PITTSBURGH POST-GAZETTE - Adding “probable” COVID-19 cases and deaths to daily totals of the ongoing pandemic has drawn the ire of critics, including President Donald Trump. But public health officials and epidemiology and infectious disease experts say using probable cases is a long-established scientific way to fully understand the impact of a disease outbreak, better respond to the disease’s impacts, and is an acknowledgment that not everyone who is infected in an outbreak will be tested....
By counting probable cases and deaths, and not just confirmed ones, “the overall sensitivity of the surveillance system is enhanced,” said Dr. Catherine Haggerty, an associate professor of epidemiology at the University of Pittsburgh Graduate School of Public Health. “Basically by casting a wider net, you catch more cases. And it gives us a greater understanding of the full impact” of the disease on the community.
Though she normally researches health disparities among reproductive-aged women and their children, Dr. Haggerty was one of many epidemiologists and medical students who were asked in mid-March to help do contact tracing in Allegheny County. She has spent entire days calling lists of people who might have had contact with a person with a positive COVID-19 case.Dr. Catherine Haggerty, an associate professor of epidemiology at the University of Pittsburgh. After she makes an assessment of each possible contact, she said she gives the information she collects to the county, which uses an algorithm to help determine if a contact should be considered a probable case.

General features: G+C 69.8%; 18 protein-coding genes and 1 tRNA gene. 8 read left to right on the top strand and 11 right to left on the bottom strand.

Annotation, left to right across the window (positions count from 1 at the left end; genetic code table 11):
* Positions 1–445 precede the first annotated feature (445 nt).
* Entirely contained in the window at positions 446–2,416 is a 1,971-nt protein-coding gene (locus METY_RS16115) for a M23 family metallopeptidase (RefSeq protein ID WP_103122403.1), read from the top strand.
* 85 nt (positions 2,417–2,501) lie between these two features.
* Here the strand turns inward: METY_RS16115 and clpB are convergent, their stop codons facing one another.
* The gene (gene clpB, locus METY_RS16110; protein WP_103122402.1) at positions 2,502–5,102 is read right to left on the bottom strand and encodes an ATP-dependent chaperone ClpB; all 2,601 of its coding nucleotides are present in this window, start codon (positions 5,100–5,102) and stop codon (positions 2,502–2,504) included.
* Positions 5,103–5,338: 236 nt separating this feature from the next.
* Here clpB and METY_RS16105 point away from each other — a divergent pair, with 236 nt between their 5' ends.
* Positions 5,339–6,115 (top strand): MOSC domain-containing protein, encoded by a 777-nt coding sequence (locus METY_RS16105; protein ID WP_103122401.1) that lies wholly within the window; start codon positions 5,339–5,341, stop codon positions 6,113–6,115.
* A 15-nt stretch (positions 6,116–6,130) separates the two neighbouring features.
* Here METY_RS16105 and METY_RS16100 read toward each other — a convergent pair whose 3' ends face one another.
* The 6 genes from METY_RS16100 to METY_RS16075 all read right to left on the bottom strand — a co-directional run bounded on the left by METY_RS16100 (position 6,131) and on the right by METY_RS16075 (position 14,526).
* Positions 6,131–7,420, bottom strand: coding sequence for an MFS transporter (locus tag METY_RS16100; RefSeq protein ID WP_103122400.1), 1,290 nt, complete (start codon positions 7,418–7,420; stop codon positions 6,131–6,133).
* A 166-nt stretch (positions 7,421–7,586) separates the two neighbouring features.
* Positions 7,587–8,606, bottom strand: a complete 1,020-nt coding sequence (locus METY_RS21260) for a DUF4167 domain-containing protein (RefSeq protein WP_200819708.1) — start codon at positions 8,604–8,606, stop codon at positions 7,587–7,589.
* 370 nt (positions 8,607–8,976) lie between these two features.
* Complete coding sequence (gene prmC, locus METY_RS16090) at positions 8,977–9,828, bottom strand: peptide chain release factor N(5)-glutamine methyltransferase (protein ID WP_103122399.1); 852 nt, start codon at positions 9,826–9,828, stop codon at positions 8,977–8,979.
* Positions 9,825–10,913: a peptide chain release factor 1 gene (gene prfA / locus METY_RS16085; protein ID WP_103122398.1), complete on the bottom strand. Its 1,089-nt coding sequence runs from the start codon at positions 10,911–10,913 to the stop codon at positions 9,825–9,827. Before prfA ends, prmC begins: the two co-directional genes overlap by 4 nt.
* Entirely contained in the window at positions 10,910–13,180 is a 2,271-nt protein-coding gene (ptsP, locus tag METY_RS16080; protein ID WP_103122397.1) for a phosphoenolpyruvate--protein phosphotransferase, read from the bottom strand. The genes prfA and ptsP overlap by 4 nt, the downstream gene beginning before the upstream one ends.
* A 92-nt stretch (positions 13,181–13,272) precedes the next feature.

It can be an exhausting job, she said, “but it’s very rewarding.”
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Using 'probable' COVID-19 cases and deaths in data helps response, experts say by Sean D. Hamill, Pittsburgh Post-Gazette